SWRFI '03: A Wingtip Is a Wingtip Is a Wingtip, Right? | Aero-News Network
Aero-News Network
RSS icon RSS feed
podcast icon MP3 podcast
Subscribe Aero-News e-mail Newsletter Subscribe

Airborne Unlimited -- Recent Daily Episodes

Episode Date






Airborne On ANN

Airborne 10.24.16

Airborne 10.25.16

Airborne 10.19.16

Airborne 10.20.16

Airborne 10.21.16

Airborne Hi-Def On YouTube

Airborne 10.24.16

Airborne 10.25.16

Airborne 10.19.16

Airborne 10.20.16

Airborne 10.21.16

Thu, May 22, 2003

SWRFI '03: A Wingtip Is a Wingtip Is a Wingtip, Right?

Not When It Is A Vorten Tip!

By ANN Correspondent Juan Jimenez

One of the things we like about the regional fly-ins is that there is always some cool product that doesn't make it to the larger shows. The SWRFI show was no exception, and this time we got a look at the Vorten Tip.

The Vorten Tip is a patented wingtip vortex attenuating device developed from a concept tested in the Purdue University wind tunnel. It was designed by Ed Johnstone of Johnstone Aero out of San Antonio, TX. We all know that a lifting surface always has an associated induced drag which produces a vortex that trails behind it. Student pilots are taught about wingtip vortices, and those of us who fly in and out of airports servicing larger aircraft hear about them from ATC all the time.

The Vorten Tip takes air into an inlet located at the highest pressure point  on the airfoil, forces that high energy air through an aerodynamically designed plenum chamber and extrudes it through a reduced-area opening at the trailing edge. If you are familiar with the design of the P-51 Mustang cooling air scoop, you know what happens at the exit point - the air leaves at a much higher velocity than when it came in. With the Vorten Tip, this effect modifies the "helix angle" associated with the vortex by stretching it out. This has the effect of reducing induced drag, which is of course "a good thing."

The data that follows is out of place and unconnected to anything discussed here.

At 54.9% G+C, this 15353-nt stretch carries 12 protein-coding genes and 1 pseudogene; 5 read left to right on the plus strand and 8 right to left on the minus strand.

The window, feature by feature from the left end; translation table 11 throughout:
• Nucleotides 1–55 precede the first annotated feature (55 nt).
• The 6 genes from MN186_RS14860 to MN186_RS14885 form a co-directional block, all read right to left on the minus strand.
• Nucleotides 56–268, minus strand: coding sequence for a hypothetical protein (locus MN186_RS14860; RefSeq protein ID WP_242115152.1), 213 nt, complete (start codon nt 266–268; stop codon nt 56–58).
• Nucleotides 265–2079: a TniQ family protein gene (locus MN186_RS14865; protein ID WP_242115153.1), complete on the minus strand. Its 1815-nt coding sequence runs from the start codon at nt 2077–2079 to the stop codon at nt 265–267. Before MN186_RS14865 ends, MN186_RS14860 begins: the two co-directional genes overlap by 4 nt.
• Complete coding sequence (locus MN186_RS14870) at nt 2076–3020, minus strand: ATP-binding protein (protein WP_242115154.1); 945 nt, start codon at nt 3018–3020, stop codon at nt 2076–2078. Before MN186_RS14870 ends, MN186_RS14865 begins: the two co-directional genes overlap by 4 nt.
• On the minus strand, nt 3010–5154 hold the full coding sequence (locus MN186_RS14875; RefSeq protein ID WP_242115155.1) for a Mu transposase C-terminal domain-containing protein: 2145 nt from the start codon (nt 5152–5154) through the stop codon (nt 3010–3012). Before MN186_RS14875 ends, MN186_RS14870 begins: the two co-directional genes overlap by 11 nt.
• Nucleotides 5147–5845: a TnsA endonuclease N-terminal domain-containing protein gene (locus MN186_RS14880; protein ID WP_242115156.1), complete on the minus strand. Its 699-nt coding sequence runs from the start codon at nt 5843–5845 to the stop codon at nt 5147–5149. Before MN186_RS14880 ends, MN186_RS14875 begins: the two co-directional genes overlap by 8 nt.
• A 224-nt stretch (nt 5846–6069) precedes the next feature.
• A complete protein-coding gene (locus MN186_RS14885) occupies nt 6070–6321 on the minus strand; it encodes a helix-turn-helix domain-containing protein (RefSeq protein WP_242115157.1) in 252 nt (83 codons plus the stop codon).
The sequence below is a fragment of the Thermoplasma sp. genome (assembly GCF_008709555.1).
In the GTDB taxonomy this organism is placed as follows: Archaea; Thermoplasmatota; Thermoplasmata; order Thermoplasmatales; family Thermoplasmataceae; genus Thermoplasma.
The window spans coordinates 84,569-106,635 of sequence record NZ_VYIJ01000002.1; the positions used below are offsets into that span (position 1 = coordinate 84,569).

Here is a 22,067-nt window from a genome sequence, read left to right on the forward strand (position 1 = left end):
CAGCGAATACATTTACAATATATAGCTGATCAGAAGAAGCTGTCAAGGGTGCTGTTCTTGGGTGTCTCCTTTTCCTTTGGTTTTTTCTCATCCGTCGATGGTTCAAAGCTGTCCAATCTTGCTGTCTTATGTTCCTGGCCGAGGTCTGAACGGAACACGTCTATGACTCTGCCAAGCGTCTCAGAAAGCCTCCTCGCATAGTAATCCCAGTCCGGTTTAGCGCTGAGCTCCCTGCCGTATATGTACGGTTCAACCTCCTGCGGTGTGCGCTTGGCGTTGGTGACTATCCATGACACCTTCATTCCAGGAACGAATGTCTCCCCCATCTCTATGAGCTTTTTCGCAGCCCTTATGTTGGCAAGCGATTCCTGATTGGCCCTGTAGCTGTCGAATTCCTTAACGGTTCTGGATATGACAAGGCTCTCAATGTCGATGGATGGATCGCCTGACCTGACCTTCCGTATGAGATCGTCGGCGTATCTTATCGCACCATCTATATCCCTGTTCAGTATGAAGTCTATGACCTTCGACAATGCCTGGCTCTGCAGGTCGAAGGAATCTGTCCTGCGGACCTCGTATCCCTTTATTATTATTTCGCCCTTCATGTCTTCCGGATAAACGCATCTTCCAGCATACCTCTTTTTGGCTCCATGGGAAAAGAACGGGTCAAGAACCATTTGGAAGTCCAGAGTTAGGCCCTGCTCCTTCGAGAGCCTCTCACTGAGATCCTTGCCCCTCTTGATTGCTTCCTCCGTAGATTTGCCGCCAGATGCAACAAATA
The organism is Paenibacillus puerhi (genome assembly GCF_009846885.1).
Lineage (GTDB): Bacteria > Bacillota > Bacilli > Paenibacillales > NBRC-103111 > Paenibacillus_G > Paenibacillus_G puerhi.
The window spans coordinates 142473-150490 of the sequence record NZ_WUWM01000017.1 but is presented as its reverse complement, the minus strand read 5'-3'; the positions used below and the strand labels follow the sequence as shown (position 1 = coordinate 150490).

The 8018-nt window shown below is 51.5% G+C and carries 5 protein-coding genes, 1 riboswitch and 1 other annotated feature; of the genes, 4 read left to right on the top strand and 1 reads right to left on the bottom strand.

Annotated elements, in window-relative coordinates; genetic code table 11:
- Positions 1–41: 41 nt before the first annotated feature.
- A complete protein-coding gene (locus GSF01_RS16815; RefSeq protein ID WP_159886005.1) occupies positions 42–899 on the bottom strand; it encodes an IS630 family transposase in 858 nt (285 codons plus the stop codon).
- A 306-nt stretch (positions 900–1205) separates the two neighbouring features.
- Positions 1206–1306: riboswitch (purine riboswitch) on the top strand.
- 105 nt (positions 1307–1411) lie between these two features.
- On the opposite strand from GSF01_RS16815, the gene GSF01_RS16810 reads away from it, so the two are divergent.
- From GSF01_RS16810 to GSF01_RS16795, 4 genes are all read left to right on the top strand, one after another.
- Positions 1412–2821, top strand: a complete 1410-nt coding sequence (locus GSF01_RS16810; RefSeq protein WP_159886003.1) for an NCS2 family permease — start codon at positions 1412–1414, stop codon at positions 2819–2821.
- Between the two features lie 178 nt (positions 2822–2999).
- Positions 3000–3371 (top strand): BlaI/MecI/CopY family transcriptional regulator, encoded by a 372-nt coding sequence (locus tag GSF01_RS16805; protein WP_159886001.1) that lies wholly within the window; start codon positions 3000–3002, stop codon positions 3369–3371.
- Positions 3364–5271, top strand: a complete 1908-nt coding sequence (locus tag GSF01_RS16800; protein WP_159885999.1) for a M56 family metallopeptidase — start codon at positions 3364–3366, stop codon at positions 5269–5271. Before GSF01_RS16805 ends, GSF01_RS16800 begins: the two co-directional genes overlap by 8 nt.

So what does this all mean? The way Mr. Johnstone explains it, the Vorten Tip, which can be adapted to just about any "Hershey Bar" style wing, improves climb and short field performance. It also improves cruise speed at higher altitudes. Flight testing has been performed so far on a modified Piper Cherokee PA28-140. The testing has documented a 100 FT/MIN increase in rate of climb. Continued testing is being performed in order to optimize the inlet and outlet configurations.

An application for an STC has already been filed with the FAA to install the Vorten Tip on Piper Cherokees, and STC's for other aircraft are planned once the first one is completed.

FMI: Ed Johnstone, (210) 496-3847, ehjjaco@aol.com


More News

Airborne 10.21.16: NIMBYs Out Of Control, SMO Evictions On Hold, New Race Class

Also: CVR/FDR Expansion, Focusing On Santa Monica, NASAO Boss, GE9X Engine, 1000th H-60M, Verizon Drones, New LAS ATC A Transportation Safety Board of Canada team is currently inve>[...]

Aero-News: Quote of the Day (10.24.16)

“We want to promote EAA, our passion for flight, and our mission of growing participation in aviation in way that’s fun and engaging. The Spirit of Aviation mobile mark>[...]

Aero-News: Quote of the Day (10.23.16)

Aero-News Quote of the Day "Think of this transition as changing an engine on a plane when it's inflight. Rolling out STARS in our nation's busiest airspaces, without disrupting ai>[...]

ANN's Daily Aero-Linx (10.24.16)

Aero Linx: The Canadian Aerospace Medicine and Aeromedical Transport Association CAMATA is the acronym for the Canadian Aerospace Medicine and Aeromedical Transport Association. It>[...]

ANN's Daily Aero-Linx (10.23.16)

Aero Linx: The Society of United States Air Force Flight Surgeons (SoUSAFFS) SoUSAFFS was established in 1960 to more specifically support the USAF FS than AsMA at large could. Sin>[...]

blog comments powered by Disqus





© 2007 - 2016 Web Development & Design by Pauli Systems, LC